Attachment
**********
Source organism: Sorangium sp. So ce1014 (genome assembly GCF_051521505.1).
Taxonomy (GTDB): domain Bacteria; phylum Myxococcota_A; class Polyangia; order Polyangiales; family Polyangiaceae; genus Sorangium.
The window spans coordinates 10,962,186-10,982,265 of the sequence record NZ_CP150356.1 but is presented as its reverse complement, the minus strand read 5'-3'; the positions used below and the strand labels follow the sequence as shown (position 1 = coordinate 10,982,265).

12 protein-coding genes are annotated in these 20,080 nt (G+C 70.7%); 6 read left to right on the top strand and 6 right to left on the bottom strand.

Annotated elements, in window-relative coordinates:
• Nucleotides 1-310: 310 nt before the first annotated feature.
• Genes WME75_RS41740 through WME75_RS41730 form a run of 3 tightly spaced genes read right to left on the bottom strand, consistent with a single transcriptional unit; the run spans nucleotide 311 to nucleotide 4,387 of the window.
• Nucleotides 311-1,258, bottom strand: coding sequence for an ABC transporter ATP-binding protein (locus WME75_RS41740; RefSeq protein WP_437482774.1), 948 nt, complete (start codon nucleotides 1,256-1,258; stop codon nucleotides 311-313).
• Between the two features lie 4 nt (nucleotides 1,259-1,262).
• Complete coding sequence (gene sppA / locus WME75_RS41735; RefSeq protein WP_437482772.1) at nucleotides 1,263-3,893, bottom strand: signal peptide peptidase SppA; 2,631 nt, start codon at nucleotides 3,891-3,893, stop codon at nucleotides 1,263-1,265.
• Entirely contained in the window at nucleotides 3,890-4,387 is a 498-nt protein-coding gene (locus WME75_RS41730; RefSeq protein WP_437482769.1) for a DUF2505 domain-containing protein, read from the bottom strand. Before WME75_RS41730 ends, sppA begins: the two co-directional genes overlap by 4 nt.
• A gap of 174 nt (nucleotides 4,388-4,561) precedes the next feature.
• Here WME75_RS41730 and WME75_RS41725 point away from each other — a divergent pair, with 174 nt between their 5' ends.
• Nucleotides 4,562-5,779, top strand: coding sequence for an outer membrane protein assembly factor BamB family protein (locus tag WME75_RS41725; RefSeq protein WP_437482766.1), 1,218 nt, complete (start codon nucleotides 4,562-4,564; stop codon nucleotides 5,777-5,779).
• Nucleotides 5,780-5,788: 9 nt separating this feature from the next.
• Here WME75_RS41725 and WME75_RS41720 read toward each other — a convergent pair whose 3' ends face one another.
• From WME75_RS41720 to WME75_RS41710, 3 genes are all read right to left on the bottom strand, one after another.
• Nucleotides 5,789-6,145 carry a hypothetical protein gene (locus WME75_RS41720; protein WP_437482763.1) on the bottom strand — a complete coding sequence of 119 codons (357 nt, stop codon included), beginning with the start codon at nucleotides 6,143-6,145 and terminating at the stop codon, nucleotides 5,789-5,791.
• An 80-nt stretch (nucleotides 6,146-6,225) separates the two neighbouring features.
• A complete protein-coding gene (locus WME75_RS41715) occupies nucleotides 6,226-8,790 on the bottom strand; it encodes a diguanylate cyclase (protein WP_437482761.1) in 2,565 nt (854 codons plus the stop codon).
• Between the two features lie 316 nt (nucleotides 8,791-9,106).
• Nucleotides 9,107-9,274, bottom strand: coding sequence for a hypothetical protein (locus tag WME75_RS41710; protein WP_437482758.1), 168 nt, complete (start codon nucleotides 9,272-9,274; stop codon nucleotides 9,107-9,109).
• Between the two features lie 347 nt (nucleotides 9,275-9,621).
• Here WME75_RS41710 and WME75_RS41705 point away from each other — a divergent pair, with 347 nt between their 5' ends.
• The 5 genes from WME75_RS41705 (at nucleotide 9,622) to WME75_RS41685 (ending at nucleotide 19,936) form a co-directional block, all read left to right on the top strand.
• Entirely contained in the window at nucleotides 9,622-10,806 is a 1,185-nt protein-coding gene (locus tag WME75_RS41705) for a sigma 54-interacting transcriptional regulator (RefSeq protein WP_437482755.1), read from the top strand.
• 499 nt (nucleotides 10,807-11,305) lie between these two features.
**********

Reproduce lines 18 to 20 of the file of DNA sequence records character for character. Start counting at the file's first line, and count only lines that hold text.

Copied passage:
• Nucleotides 5,789-6,145 carry a hypothetical protein gene (locus WME75_RS41720; protein WP_437482763.1) on the bottom strand — a complete coding sequence of 119 codons (357 nt, stop codon included), beginning with the start codon at nucleotides 6,143-6,145 and terminating at the stop codon, nucleotides 5,789-5,791.
• An 80-nt stretch (nucleotides 6,146-6,225) separates the two neighbouring features.
• A complete protein-coding gene (locus WME75_RS41715) occupies nucleotides 6,226-8,790 on the bottom strand; it encodes a diguanylate cyclase (protein WP_437482761.1) in 2,565 nt (854 codons plus the stop codon).